Here's A Bright Idea!

A blog about lights, and how they can save energy, money and the environment

Color Temperature

Posted by adventurelightingblog on February 9, 2010

One of the things that bugs me the most when I’m out visiting new customers or potential clients is when lamps in the fixures are a different color.  Usually this happens because a maintenance person goes to a local big box store and picks up whichever lamp is the first he/she finds that is the same size.  I think that it looks a bit tacky.  But most times customers don’t know the difference and don’t know what to look for when buying lamps.  Here’s a quick lesson on what to ask for.

First you need to know if you have T12 or T8 lamps in your fixtures.  (I’m talking about the 4 foot bulbs that are in 95% of office fixtures)  The T12’s are fat, and the T8’s are skinny.  Next you’ll need to know the color.  On the bulb it will say something to the effect of “Warm White” or “Cool White” on a T12, or 735 – 741 – 750 on a T8 lamp.  The difference is in the look of the lamp.  A Warm White color, or a 2700 kelvin to 3500 kelvin temperature looks a lot like a standard everyday 60watt light bulb that everyone has in their homes.  The “cool white” color or 4100 kelvin temerature has a colder look to it.  All this means is that there is more blue in the color.  Then there is a 5000 kelvin lamp that is representative of a “daylight” color.  See this picture below.  It goes from Warm White to Cool White, to Daylight.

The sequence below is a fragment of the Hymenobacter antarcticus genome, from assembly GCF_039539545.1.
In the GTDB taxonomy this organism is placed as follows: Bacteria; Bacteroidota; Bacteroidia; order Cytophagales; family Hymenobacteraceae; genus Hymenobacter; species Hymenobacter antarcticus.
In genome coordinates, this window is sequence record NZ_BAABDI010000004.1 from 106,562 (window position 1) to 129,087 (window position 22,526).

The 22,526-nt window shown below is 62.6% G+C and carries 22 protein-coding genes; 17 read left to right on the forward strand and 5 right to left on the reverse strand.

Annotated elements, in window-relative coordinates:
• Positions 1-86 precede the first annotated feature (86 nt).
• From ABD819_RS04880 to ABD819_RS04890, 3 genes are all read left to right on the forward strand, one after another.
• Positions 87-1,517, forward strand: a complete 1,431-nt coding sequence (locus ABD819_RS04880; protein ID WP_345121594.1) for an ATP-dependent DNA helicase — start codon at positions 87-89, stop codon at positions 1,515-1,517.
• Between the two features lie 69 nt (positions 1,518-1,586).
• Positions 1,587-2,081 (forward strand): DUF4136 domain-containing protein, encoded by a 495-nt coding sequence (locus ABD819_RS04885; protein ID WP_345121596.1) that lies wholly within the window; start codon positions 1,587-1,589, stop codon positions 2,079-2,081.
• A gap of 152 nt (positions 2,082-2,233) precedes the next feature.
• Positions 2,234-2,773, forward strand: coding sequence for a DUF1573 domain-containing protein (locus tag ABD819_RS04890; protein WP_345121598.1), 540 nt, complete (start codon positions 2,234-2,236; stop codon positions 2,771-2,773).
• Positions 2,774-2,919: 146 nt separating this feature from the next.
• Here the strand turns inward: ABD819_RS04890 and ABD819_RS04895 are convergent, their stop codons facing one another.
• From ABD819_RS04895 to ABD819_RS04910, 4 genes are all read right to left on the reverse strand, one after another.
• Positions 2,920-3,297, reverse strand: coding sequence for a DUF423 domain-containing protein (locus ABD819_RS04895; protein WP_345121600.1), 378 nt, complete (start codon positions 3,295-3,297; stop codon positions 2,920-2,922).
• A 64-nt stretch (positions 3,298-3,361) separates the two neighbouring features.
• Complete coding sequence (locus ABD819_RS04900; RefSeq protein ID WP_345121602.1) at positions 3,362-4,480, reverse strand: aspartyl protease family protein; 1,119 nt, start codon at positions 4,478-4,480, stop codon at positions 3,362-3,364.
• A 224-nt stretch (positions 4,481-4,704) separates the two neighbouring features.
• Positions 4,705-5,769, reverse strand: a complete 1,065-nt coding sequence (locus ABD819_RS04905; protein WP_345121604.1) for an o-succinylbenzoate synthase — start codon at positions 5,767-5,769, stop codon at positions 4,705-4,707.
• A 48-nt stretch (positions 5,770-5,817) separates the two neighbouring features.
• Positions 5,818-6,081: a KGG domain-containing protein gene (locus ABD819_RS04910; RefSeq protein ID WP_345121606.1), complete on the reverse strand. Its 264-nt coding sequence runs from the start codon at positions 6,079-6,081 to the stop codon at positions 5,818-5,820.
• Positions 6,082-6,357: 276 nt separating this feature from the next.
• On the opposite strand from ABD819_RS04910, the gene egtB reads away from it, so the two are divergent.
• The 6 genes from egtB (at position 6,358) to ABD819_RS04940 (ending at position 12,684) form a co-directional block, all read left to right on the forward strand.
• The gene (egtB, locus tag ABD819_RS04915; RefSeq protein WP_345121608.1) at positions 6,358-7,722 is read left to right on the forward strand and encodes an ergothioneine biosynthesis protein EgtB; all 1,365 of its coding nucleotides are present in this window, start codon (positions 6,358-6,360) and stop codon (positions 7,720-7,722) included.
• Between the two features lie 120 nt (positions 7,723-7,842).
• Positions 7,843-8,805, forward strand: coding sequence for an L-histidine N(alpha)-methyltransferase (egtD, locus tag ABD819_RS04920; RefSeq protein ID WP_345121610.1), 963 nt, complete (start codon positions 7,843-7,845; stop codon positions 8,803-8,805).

Correlated Color Temperature Explained

Kelvin Color Temperatures, Explained

 As you can see the warmer color on the left is a lot different than the Daylight color on the right.  And putting them together in a fixture will cause an eyesore. 

Why would you use one color over another?

Well, many people find the warm color to be comforting in a residential enviornment.  It darkens tan colors and gives a general warm feel to the room.  The cool white color is generally found all over offices and other commercial buildings and can have an “institution”, cold-like feeling to it.  But for the most part it does a nice job of ligthing office and warehouse spaces.  I’ve had customers move to a daylight lamp because it gets past the institution feeling and gives workers a sense of being outside.  I’ve heard customers say that employees have less problems with headaches while using the 5000k lamp. 

For the most part the color used in your space is a personal preference.  But PLEASE!!! standardize and stick with one color.  We here at Adventure Lighting combat this with our customers by keeping a history of what was bought in the past.  If you bought a case of Cool White lamps 2 years ago, we’ll make sure you get the same color lamp today.

Jack Huff, along with his son Brian and wife Sue, owns and manages Adventure Lighting in Des Moines, Iowa. For more information, go to www.adventurelighting.com.

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